Skip to Content

Pentoxifylline

Class: Hemorrheologic Agents
VA Class: CV900
Molecular Formula: C13H18N4O3
CAS Number: 6493-05-6
Brands: Pentoxil, TRENtal

Medically reviewed by Drugs.com on June 21, 2021. Written by ASHP.

Introduction

Hemorrheologic agent; a synthetic xanthine derivative.

Uses for Pentoxifylline

Peripheral Vascular Disease

Used for the symptomatic treatment of intermittent claudication associated with peripheral vascular disease (i.e., chronic occlusive arterial disease of the extremities). May improve function of the extremities and symptoms of the disease (e.g., improvement in walking distance and duration; reductions in severity and occurrence of paresthesia and trophic ulcers ). Does not affect other symptoms associated with claudication such as cramping, tiredness, tightness, and pain during exercise. Pentoxifylline should not replace more definitive therapy for peripheral vascular disease such as smoking cessation, weight loss, exercise therapy, or surgical bypass or removal of arterial obstructions when indicated.

Cerebrovascular Disease

Also has been used for the management of acute and chronic cerebrovascular insufficiency . Improves psychopathologic symptoms (e.g., those associated with aging, stroke, TIAs), including memory loss, disorientation, constructional apraxia, impaired practical reasoning, motor impairment, and dizziness. Reduces the incidence of recurrence of TIAs.

Male Infertility

Used in a limited number of patients for the treatment of male fertility disorders, including asthenospermia and idiopathic oligospermia. Increases the duration of activity of ejaculated spermatozoa.

Pentoxifylline Dosage and Administration

Administration

Administration

Administer orally, preferably with meals.

An aluminum and magnesium hydroxides antacid can be administered concomitantly to reduce intolerable GI effects.

Dosage

Adults

Peripheral Vascular Disease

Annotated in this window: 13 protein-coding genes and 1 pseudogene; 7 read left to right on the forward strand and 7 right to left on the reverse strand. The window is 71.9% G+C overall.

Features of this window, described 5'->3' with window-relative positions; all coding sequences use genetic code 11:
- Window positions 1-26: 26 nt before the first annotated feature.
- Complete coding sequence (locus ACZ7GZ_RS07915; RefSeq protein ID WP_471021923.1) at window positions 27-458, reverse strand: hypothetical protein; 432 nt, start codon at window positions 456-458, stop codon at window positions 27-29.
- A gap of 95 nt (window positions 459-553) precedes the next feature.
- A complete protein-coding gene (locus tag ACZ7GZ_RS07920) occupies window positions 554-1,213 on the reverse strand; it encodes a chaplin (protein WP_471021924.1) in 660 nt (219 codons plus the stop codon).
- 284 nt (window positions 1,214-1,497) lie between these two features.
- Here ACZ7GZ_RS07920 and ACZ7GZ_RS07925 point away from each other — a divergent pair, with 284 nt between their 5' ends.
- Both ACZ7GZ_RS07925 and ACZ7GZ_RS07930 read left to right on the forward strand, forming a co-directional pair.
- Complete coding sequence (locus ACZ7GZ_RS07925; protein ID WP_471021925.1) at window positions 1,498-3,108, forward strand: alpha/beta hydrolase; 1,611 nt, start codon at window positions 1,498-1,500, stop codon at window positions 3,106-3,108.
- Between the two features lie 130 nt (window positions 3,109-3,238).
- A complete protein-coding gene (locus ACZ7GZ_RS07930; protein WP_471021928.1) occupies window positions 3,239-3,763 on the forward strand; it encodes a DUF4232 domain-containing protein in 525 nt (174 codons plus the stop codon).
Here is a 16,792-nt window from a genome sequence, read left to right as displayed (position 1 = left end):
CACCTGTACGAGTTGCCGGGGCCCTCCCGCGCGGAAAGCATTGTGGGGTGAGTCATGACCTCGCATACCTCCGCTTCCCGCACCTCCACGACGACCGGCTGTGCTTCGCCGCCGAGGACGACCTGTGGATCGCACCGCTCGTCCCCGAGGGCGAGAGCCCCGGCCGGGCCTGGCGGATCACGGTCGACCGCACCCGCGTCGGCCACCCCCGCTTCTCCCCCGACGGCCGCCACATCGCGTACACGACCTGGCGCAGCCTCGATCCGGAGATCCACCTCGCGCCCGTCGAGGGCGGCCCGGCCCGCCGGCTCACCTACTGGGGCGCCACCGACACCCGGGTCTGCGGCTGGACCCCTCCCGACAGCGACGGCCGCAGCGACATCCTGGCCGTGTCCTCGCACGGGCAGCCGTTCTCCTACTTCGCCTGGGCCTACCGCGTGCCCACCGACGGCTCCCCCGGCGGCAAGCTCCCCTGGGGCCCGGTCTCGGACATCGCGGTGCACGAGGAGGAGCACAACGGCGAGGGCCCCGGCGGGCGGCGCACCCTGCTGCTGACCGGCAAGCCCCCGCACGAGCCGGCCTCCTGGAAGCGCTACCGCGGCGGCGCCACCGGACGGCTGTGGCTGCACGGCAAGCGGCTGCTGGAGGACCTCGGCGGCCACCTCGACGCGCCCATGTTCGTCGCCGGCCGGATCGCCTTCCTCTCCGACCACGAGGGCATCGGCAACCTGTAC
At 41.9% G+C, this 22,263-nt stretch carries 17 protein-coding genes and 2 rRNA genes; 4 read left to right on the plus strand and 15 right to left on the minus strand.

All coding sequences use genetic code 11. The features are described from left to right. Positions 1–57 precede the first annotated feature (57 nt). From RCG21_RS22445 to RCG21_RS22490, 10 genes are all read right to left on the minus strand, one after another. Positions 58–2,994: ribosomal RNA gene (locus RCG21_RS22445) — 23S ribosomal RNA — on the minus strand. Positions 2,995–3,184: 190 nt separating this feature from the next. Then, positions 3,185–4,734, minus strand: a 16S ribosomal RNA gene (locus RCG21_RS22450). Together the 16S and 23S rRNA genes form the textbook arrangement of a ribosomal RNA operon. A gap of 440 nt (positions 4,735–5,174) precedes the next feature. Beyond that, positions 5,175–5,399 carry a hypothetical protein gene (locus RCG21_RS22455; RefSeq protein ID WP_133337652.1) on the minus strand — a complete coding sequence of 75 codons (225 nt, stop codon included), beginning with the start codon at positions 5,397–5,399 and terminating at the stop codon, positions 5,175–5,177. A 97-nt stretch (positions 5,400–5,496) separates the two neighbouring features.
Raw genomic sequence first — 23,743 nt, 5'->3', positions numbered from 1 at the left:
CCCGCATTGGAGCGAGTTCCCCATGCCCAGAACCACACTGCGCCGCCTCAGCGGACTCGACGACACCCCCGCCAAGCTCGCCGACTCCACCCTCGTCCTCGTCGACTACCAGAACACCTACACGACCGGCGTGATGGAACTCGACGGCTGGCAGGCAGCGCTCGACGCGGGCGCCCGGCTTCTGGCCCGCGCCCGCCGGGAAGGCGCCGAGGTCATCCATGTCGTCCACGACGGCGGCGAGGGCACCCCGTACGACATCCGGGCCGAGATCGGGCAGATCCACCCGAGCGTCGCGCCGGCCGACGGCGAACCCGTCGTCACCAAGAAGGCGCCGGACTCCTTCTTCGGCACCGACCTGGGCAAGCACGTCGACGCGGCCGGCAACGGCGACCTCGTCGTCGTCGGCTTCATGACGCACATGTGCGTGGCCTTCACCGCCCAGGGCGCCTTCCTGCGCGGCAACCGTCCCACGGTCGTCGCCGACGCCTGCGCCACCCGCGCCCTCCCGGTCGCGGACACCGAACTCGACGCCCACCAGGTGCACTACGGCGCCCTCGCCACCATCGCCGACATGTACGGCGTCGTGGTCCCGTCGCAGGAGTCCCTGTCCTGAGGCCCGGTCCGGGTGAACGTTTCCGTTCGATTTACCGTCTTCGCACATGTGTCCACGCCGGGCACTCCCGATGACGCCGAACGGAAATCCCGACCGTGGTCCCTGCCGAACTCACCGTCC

Oral

400 mg 3 times daily. Continue for at least 8 weeks to determine efficacy. Reduce dosage to 400 mg twice daily if adverse GI and/or CNS effects develop. Discontinue if adverse effects persist at this lower dosage. Efficacy was demonstrated in clinical studies of 6-months duration.

Cautions for Pentoxifylline

Contraindications

  • History of intolerance to pentoxyphylline or to xanthine derivatives such as caffeine, theophylline, or theobromine.

  • Recent cerebral and/or retinal hemorrhage.

Warnings/Precautions

General Precautions

Cardiovascular Effects

Other manifestations of arteriosclerotic disease may be exhibited frequently in patients with chronic occlusive arterial disease. Angina, hypotension, and arrhythmia reported occasionally in patients with concomitant coronary artery and/or cerebrovascular disease; consider the possibility that such effects may occur.

Hematologic Effects

Periodic examination for signs of bleeding (e.g., hemoglobin and hematocrit determinations) recommended in patients who have risk factors potentially complicated by hemorrhage (e.g., recent surgery, peptic ulceration, cerebral and/or retinal bleeding).

Specific Populations

Pregnancy

Category C.

Lactation

Distributed into milk. Discontinue nursing or the drug, taking into account the importance of the drug to the woman.

Pediatric Use

Safety and efficacy not established.

Common Adverse Effects

Dyspepsia, nausea, dizziness.

Interactions for Pentoxifylline

Specific Drugs

Drug

Interaction

Comments

Antacids

Potential pharmacokinetic interaction (reduced bioavailability of several metabolites)

Interaction not clinically important; concomitant administration may reduce intolerable GI effects

Antiarrhythmic agents

Interaction not observed

Anticoagulants, oral (warfarin)

Possible bleeding an/or prolonged PT

Determine prothrombin time more frequently during concomitant therapy

Antidiabetic agents

Interaction not observed

Antihypertensive agents

Possible additive antihypertensive effect

Periodic monitoring of systemic blood pressure recommended; if required, reduce antihypertensive dosage

β-Adrenergic blocking agents

Interaction not observed

Cardiac Glycosides

Interaction not observed